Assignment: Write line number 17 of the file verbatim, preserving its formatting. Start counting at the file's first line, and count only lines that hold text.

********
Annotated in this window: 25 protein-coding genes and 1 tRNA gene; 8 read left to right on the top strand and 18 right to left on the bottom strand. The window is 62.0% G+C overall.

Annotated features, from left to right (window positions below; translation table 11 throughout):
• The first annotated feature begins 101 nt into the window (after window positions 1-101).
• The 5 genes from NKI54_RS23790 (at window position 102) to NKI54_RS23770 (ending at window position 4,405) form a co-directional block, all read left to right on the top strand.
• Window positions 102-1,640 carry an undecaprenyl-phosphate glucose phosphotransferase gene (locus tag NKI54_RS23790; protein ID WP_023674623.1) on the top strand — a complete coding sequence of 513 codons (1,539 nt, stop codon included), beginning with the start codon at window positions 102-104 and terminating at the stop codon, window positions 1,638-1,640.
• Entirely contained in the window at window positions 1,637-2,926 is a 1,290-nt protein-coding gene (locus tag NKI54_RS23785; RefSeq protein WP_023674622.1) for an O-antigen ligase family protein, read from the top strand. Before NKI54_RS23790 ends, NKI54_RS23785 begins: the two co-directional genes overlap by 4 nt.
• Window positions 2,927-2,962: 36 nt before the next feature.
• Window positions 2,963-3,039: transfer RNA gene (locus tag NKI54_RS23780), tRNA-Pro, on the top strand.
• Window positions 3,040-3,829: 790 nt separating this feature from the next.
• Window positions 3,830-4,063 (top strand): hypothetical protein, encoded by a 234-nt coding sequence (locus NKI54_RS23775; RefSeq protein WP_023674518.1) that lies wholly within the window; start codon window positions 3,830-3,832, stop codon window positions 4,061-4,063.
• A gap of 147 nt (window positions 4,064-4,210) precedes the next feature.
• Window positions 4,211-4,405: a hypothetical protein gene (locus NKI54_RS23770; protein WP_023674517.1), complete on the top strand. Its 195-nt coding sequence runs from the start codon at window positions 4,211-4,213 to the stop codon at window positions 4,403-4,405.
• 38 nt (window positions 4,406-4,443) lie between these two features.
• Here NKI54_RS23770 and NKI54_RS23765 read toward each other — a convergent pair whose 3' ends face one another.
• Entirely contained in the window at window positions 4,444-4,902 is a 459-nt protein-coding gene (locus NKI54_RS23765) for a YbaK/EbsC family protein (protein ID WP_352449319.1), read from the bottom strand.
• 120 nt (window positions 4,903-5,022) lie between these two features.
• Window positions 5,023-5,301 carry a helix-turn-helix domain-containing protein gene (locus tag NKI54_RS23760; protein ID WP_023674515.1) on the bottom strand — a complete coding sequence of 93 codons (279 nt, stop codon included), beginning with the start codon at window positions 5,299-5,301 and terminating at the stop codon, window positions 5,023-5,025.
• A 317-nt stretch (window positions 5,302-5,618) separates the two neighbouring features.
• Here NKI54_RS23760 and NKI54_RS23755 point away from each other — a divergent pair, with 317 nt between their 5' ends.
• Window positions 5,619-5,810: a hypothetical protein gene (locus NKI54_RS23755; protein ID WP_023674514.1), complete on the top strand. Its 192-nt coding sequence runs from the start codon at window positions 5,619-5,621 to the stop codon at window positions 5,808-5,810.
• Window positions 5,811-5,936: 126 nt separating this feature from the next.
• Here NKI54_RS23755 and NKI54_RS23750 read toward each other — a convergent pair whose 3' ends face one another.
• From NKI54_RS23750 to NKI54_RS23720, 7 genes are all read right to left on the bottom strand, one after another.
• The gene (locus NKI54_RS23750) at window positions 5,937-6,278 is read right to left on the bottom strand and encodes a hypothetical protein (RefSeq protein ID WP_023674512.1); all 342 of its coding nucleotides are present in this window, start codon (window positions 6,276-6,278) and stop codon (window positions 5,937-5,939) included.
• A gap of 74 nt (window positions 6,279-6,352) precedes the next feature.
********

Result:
• Window positions 5,023-5,301 carry a helix-turn-helix domain-containing protein gene (locus tag NKI54_RS23760; protein ID WP_023674515.1) on the bottom strand — a complete coding sequence of 93 codons (279 nt, stop codon included), beginning with the start codon at window positions 5,299-5,301 and terminating at the stop codon, window positions 5,023-5,025.